I know a LOT of you Homies are interested in local and/or sustainable food choices, but why not apply that ideal to your food tools? When you buy a handmade knife from our newest sponsor Nafzger Forge, you are putting your money towards supporting a domestic small business.
Ben at Nafzger Forge Knives hand-makes kitchen knives of all types — from chef knives, utility knives, and paring knives to cleavers. How is this even possible!? Ben is a freaking blacksmith who takes raw metal (in this case high-carbon steel) and uses his hammer and forge to form it into a blade. Then he uses sandpaper and a grinder to put the finishing touches on the blade. He also cuts and sands raw wood to make the handles. Yeah, Ben is a bad ass. And his knives are GORGEOUS. And he has a nice beard.
Y’all know that I’m no chef (seriously, MY knives are shaped like animals), but Ben’s work is making me want to change my ways… or at least purchase a knife that’ll make me FEEL like a pro. Check out this sexy knife action…
Ben has a background in restaurant work, and also is an avid cook at home, so he’s has experience using a knife for hours on end to prepare food. This insight has helped him to create knives that are comfortable as well as highly functional. And all Nafzger Forge knives are heat-treated so they will be sturdy and strong to hold up to daily use.
And since they are handmade, each one is a unique piece of art — showcased daily in your kitchen! They can also be viewed as an investment to be handed down from generation to generation. Seriously, I’ve never been so attracted to cutlery in all my life…
You can see even more examples of Ben’s work on his website, his Facebook page, or his Etsy shop. But if you’re looking to invest in some good kitchen knives, do us a favor and get in contact with Nafzger Forge — support an kick-ass Offbeat Home & Life sponsor, a small business, and an amazing craft.
Comments on Nafzger Forge makes custom, hand-forged kitchen knives that are as sexy as they’re useful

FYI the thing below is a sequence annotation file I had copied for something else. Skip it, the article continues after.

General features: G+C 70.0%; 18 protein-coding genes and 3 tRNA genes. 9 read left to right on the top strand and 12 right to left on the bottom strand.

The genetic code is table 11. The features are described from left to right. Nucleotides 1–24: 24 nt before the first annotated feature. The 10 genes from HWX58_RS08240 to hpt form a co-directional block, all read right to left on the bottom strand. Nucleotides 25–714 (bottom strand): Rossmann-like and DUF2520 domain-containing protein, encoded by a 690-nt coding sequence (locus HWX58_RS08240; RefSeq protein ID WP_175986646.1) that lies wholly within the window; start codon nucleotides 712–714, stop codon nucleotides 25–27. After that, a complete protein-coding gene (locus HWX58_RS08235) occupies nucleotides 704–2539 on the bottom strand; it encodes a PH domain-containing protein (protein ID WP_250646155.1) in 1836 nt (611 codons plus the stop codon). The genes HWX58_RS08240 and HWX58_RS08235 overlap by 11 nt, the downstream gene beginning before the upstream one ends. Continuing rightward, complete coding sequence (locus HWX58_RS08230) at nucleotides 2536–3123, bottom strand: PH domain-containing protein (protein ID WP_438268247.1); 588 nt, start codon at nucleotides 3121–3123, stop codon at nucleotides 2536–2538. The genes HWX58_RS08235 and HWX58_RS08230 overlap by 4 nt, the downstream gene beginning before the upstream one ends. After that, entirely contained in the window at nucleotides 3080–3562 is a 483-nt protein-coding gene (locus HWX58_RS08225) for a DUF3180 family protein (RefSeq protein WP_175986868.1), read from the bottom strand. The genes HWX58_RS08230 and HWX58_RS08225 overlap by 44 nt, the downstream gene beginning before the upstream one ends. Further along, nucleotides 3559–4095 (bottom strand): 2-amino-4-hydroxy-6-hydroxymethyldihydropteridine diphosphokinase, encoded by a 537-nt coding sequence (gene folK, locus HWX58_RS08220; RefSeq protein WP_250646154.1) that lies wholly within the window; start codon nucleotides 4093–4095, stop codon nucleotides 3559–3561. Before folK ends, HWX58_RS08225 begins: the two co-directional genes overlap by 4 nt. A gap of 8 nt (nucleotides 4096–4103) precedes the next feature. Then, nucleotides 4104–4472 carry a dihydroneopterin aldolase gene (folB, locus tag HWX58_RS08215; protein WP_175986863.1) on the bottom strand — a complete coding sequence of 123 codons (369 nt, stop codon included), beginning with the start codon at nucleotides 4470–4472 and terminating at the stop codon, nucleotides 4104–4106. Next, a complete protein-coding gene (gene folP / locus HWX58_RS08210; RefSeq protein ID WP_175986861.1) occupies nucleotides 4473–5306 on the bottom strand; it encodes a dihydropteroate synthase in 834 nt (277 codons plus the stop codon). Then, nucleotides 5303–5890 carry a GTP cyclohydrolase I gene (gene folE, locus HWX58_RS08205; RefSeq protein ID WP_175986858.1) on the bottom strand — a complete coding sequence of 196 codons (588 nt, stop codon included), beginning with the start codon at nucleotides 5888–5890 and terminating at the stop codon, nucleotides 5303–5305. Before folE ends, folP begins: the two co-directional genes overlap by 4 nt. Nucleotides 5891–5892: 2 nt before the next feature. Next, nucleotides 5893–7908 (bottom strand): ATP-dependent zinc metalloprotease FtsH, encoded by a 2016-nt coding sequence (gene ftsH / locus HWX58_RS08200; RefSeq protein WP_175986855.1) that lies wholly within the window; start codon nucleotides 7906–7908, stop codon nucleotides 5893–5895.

I must send this to every foodie I know!
These are gorgeous! I’m going to pin this so that someday, when I have money, I can find it, and get myself an awesome knife! 😀
Hmmmm, I’ve been needing a kitchen cleaver . . . .
These are so gorgeous! I think there’s a spot on my birthday wishlist for one…
I like how he resembles Ryan Hurst in that picture *fan girl sigh*
Looks like a fantastic wedding or housewarming gift!
These knives are stunning.
If anyone is thinking about purchasing one of these beauties for themselves, or as a gift, just know that carbon steel is a lot higher maintenance than most other knives. I am the daughter of a kitchen knife obsessive/blogger. My first set of knives when I moved out were carbon steel (thanks dad!). Let me pass on what I learned:
Guys, these knives have to be washed and dried right away. No leaving the dishes till tomorrow. Definitely no dishwashers. No washing and plopping that bad boy in the rack to air dry. Wash it well, dry it thoroughly, and put it away. Also, cutting certain abrasive foods (ones that leave acidic residues) with carbon steel means washing right away, like immediately, like you can’t even cut one more ingredient really quick, you have to wash and dry, and then cut. This is all to prevent rusting. If you mess up and leave it with water on it (even a bitty little drop), there will be rust the next day. If you keep your knives on a magnetic strip, and, say, your electric tea kettle spouts steam right at it, you will have rust (this one actually happened to me). A little bit of rusting is no biggie though, you just wash it, and steel-wool the heck out of it, and then sharpen it again.
But you know what? Good carbon steel is superior to most stainless steel in every way except rust prevention. Good carbon steel has a certain flexibility to it that stainless usually lacks. This makes for a way more responsive knife. Carbon steel is much easier to sharpen, and really good CS will hold its edge (stay sharp) longer. And all that extra stuff you have to do to avoid rust just forces you to take excellent care of your knives, and so they last longer in every way. Even though my papa upgraded me to a high carbon chrome steel alloy set that I love, I still miss my original carbon steel knives.
Well put Lily, carbon steel does require a little more care but provides many benefits, as you outlined there. I have a section on my website about caring for carbon steel knives that some may find helpful. ( http://www.nafzgerforge.com/about/knife-care/ )
Aaaaannnndddd – this is my new favorite shop ever! I need at least one of these knives as a food photography prop!
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